I have never seen a city ANYWHERE so active with construction. Sometimes it seems like they’re building on top of active construction sites. New construction roads are plowed through active construction sites just to allow taxis and vehicles to get to locations where previous streets no longer exists.

Construction near Edna Mall
Construction near Edna Mall

My first thought when arriving is that Ethiopia is Thailand 40 years ago… but a “Thailand” where not only the world can feel comfortable, but one of the few places left that black people can be comfortable and build a new life.

I keep remembering something a black U.S. veteran expat said:

“I was sitting in a cafe for about 15 minutes when I suddenly jerked around and discovered that no one was looking at me.”

First day talk 3
My first day in Addis Ababa enjoying a cup of delicious cup of coffee with Hiwot Nega and Mansa Wibert Square Musa
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Enjoying lunch with fasting Ethiopians near the university.

The number of unemployed young, skilled Ethiopians is shocking. It’s estimated that the Ethiopian-Eritrean war costs $1 million dollars a day. While this drastically hurt the Ethiopian economy, the country is building like a house on fire and everyone expects great transformation within the next five years. Things are cheap now for those wise enough to get in early, but it’s obvious prices will rise with growth.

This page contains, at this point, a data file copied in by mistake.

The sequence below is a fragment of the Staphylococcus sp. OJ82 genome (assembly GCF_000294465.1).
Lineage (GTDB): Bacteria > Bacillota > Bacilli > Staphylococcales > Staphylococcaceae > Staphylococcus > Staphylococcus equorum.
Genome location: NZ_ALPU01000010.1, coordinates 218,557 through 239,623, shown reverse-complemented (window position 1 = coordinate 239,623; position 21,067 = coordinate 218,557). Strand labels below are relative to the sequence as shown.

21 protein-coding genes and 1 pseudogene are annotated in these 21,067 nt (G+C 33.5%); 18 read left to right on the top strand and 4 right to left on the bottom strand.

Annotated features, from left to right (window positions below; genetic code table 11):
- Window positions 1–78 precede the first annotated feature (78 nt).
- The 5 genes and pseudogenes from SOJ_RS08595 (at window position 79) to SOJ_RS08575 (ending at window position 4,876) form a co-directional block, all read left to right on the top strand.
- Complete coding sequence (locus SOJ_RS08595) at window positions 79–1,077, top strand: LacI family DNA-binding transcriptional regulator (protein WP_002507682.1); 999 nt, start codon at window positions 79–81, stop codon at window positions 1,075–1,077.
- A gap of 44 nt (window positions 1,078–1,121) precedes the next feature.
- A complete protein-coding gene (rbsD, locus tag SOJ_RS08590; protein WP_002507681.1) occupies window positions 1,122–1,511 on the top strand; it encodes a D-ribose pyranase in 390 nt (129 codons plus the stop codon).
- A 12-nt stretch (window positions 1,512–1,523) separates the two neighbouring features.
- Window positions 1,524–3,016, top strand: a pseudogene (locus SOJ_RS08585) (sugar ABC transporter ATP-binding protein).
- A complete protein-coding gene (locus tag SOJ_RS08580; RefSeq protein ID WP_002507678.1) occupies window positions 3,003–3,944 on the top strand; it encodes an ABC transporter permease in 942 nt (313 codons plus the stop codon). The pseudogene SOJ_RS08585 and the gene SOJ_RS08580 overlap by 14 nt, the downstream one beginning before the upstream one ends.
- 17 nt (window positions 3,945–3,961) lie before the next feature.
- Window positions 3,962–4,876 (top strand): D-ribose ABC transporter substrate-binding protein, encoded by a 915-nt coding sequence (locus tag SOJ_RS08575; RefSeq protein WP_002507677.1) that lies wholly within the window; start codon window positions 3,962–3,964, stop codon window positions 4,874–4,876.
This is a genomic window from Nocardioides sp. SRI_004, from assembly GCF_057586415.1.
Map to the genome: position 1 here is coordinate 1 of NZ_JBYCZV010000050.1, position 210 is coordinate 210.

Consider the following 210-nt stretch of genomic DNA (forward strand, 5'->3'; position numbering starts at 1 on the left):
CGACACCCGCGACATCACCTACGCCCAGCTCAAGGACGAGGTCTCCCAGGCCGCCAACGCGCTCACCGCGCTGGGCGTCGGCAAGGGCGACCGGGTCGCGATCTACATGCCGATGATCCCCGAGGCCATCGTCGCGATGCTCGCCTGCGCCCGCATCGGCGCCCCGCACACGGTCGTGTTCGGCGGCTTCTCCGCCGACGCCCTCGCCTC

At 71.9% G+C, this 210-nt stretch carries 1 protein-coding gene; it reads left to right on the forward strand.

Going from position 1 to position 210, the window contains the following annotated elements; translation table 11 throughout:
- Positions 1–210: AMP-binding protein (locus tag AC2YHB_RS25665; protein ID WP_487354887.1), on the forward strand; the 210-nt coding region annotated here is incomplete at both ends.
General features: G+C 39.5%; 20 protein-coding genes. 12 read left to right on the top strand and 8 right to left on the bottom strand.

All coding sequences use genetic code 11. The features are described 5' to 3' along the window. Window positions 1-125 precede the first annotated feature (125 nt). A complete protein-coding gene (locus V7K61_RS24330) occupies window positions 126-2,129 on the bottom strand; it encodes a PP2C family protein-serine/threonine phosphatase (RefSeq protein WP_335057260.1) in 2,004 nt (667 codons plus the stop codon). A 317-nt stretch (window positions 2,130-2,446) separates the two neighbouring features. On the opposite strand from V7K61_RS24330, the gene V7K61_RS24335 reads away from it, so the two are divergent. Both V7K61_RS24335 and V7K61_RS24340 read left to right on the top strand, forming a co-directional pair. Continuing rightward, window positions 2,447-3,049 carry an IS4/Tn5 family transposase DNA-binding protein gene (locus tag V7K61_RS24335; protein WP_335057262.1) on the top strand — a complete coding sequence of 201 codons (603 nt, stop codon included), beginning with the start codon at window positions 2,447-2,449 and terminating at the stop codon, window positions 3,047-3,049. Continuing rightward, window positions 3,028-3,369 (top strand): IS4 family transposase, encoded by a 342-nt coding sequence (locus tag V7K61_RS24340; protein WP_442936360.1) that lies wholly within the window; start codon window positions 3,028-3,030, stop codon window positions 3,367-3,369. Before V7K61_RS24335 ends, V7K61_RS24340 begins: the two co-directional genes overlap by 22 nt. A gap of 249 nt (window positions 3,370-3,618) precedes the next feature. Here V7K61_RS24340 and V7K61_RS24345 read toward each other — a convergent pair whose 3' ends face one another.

The African Development Bank Group states:

  • In 2012/13, Ethiopia’s economy grew by 9.7%, which made Ethiopia one of Africa’s top performing economies.
  • Through co-ordinated, prudent fiscal and monetary policies, the Government of Ethiopia (GoE) has brought down inflation to single digits.
  • Trade and industrial policies are not yet attuned to global value chains; such policies should address all obstacles and opportunities linked to each level of the global market. [Read full article]
“Ethiopia is pressing ahead with construction of a major new dam on the River Nile, despite stiff opposition from Egypt. Some 8,500 people working at the site, where construction carries on 24 hours a day.”

BBC NEWS Africa article states: “Egypt and Sudan currently get the lion’s share of the Nile’s waters under colonial-era treaties. While Sudan backs Ethiopia’s plans, Egypt has remained opposed. Talks to ease tensions between the two countries have collapse. Despite this, Ethiopian foreign ministry spokesman Amb Dina Mufti describes the dam as a “win-win” project. Sudan has already seen the benefits and has come on board, we hope Egypt will see that too,’ he says.” [Read full article]

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